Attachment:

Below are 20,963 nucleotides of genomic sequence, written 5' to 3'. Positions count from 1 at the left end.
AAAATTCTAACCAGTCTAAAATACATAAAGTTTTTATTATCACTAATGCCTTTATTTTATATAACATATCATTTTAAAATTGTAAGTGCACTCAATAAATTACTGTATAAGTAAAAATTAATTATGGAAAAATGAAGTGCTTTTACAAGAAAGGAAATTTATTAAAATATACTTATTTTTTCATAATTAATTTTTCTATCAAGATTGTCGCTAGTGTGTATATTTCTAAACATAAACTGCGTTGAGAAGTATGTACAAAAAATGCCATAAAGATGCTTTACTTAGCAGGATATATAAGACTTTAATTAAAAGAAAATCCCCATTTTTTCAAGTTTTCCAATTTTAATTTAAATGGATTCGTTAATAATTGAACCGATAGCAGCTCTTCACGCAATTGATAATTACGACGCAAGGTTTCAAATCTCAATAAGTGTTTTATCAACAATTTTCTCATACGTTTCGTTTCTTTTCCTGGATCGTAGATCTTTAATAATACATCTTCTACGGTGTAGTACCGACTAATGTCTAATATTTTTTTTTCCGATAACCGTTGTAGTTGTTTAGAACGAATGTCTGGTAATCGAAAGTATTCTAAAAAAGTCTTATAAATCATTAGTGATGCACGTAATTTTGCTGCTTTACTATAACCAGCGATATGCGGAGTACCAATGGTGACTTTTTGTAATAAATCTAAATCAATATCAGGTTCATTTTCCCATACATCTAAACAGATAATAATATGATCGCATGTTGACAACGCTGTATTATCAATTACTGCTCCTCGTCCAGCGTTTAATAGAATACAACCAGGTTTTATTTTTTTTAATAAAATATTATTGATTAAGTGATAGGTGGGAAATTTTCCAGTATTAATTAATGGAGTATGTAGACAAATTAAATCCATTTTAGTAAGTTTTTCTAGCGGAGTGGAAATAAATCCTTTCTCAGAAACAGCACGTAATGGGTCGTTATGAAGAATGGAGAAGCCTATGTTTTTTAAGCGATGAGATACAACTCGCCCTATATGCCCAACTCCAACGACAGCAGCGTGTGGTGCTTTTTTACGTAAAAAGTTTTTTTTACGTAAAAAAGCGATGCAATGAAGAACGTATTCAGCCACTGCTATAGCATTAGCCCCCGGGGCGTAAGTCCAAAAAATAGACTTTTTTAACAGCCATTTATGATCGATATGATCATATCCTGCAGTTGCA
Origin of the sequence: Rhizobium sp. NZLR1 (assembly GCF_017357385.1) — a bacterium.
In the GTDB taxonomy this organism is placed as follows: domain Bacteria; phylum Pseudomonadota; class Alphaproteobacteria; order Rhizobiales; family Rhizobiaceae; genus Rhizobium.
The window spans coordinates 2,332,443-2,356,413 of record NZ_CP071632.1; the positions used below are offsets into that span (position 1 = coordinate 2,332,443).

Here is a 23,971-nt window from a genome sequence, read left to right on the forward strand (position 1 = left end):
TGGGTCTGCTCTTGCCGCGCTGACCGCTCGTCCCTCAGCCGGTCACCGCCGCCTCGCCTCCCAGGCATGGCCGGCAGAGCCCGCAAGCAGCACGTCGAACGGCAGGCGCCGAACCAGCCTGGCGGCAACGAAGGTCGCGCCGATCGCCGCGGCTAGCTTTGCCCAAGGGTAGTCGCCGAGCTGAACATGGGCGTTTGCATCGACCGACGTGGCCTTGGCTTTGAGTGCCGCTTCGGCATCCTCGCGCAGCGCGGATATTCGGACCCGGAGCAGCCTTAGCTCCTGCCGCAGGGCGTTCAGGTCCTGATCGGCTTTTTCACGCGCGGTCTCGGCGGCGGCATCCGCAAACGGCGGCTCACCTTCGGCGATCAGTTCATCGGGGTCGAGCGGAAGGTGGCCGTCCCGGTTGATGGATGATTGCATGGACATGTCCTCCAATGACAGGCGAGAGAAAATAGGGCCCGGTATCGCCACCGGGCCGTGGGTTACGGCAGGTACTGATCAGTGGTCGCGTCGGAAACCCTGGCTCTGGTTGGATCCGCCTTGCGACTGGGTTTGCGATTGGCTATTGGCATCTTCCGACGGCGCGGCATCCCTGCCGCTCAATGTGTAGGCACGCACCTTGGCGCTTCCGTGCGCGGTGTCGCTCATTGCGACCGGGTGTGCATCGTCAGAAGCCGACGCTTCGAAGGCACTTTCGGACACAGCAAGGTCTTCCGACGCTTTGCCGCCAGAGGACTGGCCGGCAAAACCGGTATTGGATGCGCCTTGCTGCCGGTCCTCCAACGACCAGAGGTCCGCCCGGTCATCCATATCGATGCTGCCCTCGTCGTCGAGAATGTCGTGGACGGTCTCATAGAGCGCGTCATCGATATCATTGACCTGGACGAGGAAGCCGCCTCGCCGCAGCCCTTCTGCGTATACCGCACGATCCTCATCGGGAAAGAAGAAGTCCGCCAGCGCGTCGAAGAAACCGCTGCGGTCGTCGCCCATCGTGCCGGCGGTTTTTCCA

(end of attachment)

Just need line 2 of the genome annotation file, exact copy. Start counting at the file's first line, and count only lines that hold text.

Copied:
AAAATTCTAACCAGTCTAAAATACATAAAGTTTTTATTATCACTAATGCCTTTATTTTATATAACATATCATTTTAAAATTGTAAGTGCACTCAATAAATTACTGTATAAGTAAAAATTAATTATGGAAAAATGAAGTGCTTTTACAAGAAAGGAAATTTATTAAAATATACTTATTTTTTCATAATTAATTTTTCTATCAAGATTGTCGCTAGTGTGTATATTTCTAAACATAAACTGCGTTGAGAAGTATGTACAAAAAATGCCATAAAGATGCTTTACTTAGCAGGATATATAAGACTTTAATTAAAAGAAAATCCCCATTTTTTCAAGTTTTCCAATTTTAATTTAAATGGATTCGTTAATAATTGAACCGATAGCAGCTCTTCACGCAATTGATAATTACGACGCAAGGTTTCAAATCTCAATAAGTGTTTTATCAACAATTTTCTCATACGTTTCGTTTCTTTTCCTGGATCGTAGATCTTTAATAATACATCTTCTACGGTGTAGTACCGACTAATGTCTAATATTTTTTTTTCCGATAACCGTTGTAGTTGTTTAGAACGAATGTCTGGTAATCGAAAGTATTCTAAAAAAGTCTTATAAATCATTAGTGATGCACGTAATTTTGCTGCTTTACTATAACCAGCGATATGCGGAGTACCAATGGTGACTTTTTGTAATAAATCTAAATCAATATCAGGTTCATTTTCCCATACATCTAAACAGATAATAATATGATCGCATGTTGACAACGCTGTATTATCAATTACTGCTCCTCGTCCAGCGTTTAATAGAATACAACCAGGTTTTATTTTTTTTAATAAAATATTATTGATTAAGTGATAGGTGGGAAATTTTCCAGTATTAATTAATGGAGTATGTAGACAAATTAAATCCATTTTAGTAAGTTTTTCTAGCGGAGTGGAAATAAATCCTTTCTCAGAAACAGCACGTAATGGGTCGTTATGAAGAATGGAGAAGCCTATGTTTTTTAAGCGATGAGATACAACTCGCCCTATATGCCCAACTCCAACGACAGCAGCGTGTGGTGCTTTTTTACGTAAAAAGTTTTTTTTACGTAAAAAAGCGATGCAATGAAGAACGTATTCAGCCACTGCTATAGCATTAGCCCCCGGGGCGTAAGTCCAAAAAATAGACTTTTTTAACAGCCATTTATGATCGATATGATCATATCCTGCAGTTGCA